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• Lincoln falls fast in double header page 8 The students’ voice since 1901 • Vol. 110 No. 26 • Thursday, April 21, 2011 • Emporia State University



Faculty debate legality of administrator evaluation bill K enzie T empleton The Faculty Senate bill regarding administrator evaluations, which was passed in February and sent to Emporia State President Michael Lane for approval, was the focus of an ethical and legal debate at the Faculty Senate meeting on Tuesday in Visser Hall. “Legal counsel has advised us that a summary of the evaluation results should not be made available to the faculty without that evaluated administrator’s written consent,”

said Paul Luebbers, chair of campus governance for Faculty Senate. Recently, Tes Mehring, provost and vice president of academic affairs, allowed the results of her own evaluation to appear on Faculty Senate’s website. But Joella Merhof, president of Faculty Senate, said Tracy Greene, general counsel and records custodian for ESU, felt that the bill was in violation of Kansas employment law because it could potentially make public certain personnel records, which are confidential. Other senators argued that a proposed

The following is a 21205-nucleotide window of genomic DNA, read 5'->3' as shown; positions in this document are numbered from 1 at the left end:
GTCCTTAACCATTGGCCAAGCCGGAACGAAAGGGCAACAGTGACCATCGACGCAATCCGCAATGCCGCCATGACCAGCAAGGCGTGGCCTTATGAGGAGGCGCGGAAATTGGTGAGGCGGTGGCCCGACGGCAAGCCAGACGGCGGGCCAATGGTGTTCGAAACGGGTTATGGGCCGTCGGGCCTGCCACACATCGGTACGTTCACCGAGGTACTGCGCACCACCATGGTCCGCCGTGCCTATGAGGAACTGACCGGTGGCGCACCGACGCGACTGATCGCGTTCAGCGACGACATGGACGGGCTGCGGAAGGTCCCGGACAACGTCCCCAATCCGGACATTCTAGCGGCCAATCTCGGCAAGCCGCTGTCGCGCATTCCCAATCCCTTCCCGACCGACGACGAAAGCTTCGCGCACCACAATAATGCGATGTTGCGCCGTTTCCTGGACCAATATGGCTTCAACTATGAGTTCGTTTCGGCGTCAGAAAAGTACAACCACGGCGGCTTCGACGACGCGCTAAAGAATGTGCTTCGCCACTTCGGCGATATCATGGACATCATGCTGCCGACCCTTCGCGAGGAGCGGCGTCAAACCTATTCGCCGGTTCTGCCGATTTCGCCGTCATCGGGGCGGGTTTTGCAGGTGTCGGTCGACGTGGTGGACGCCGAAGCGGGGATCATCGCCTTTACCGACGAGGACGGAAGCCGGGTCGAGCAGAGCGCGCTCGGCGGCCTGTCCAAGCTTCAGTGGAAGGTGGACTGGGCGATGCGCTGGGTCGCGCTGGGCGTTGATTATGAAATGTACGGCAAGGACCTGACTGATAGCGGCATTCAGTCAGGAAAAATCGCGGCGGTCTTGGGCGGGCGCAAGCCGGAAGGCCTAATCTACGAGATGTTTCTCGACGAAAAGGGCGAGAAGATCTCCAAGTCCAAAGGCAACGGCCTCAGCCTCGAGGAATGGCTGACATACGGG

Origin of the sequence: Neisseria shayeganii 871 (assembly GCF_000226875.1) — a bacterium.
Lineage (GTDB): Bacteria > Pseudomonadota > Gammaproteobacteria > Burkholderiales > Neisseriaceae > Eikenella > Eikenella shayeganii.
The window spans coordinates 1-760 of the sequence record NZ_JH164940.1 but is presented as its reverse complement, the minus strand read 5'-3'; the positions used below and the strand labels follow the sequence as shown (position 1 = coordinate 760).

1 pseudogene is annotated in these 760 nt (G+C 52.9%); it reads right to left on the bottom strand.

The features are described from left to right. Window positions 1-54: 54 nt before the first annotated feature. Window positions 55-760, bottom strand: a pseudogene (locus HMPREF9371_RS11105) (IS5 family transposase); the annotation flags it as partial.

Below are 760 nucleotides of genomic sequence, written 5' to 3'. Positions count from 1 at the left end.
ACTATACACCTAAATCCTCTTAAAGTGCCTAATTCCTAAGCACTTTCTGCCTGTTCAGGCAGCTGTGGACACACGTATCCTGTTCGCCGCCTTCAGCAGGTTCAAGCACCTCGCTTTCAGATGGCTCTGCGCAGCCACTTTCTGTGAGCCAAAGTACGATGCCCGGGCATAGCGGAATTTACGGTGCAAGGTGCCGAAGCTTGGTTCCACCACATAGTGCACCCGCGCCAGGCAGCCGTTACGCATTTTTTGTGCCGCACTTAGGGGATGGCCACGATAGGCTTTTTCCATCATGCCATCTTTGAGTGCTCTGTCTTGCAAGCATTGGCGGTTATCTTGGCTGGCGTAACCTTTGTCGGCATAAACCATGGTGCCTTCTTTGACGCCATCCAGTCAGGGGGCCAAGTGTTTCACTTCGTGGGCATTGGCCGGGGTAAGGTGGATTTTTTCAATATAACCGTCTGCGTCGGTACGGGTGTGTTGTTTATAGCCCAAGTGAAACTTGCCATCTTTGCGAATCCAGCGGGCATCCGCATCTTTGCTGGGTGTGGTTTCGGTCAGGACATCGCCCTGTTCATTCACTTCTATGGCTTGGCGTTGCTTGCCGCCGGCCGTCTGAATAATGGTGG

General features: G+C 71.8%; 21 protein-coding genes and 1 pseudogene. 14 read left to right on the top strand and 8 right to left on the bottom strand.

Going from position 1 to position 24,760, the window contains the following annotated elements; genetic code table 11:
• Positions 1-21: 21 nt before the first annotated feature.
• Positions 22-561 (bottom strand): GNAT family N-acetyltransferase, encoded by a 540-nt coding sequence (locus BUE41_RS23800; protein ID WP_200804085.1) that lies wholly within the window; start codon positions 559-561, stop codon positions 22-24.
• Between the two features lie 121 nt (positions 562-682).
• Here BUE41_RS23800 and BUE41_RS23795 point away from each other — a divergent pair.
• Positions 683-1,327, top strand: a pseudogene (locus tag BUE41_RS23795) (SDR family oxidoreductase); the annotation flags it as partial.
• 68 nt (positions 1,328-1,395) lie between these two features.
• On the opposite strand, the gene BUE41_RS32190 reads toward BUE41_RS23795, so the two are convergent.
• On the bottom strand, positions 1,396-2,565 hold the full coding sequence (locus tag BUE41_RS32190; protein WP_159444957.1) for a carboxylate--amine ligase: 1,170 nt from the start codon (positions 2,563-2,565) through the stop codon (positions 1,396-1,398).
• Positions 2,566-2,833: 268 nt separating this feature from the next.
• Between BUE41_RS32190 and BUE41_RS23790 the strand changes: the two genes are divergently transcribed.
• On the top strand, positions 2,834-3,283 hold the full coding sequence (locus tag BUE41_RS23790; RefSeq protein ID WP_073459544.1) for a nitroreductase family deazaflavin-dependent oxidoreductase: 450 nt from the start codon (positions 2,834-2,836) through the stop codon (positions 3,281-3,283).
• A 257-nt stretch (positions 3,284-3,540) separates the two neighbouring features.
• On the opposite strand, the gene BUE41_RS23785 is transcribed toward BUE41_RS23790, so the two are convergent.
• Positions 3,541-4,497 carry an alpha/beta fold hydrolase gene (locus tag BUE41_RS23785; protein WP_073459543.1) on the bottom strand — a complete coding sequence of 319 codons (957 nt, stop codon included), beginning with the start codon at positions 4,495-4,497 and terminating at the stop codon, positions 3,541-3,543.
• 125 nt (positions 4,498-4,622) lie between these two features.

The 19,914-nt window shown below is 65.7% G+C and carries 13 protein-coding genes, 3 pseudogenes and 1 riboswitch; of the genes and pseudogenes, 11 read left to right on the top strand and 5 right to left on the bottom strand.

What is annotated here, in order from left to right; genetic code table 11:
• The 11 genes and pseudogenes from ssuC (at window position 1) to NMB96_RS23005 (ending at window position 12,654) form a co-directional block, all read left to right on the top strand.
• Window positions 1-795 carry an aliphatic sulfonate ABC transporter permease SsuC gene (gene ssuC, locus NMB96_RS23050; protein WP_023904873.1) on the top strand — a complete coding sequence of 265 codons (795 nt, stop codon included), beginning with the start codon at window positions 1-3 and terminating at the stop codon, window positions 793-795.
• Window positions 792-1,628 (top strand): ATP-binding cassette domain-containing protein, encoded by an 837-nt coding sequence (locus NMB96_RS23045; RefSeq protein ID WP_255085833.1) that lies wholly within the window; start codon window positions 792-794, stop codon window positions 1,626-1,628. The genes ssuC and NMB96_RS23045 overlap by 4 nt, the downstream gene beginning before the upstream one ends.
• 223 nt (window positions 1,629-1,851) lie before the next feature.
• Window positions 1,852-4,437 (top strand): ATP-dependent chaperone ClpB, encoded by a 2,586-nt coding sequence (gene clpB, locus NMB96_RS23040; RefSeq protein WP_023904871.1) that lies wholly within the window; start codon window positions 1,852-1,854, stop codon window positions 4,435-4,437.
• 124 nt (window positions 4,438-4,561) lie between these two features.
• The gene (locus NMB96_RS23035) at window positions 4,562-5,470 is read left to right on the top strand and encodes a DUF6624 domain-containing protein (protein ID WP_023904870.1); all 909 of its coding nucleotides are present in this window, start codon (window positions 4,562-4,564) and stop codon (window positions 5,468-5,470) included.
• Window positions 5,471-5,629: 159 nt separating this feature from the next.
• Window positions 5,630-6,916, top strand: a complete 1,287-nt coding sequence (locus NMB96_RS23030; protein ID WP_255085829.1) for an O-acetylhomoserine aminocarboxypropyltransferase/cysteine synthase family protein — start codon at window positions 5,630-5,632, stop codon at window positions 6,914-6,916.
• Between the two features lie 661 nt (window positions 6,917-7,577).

amendment to the bill was not consistent with the Kansas Open Records Act, since some information in administrator evaluations are not considered personnel records and should hence be open to the public. An amendment was passed that stated, “The appointing administrator should provide the Faculty a summary of the review (excluding confidential personnel information as consistent with the Kansas Open Records Act), including a statement of actions taken as a result of the review.” The amended bill is up again for Lane’s

See FACULTY...Page 7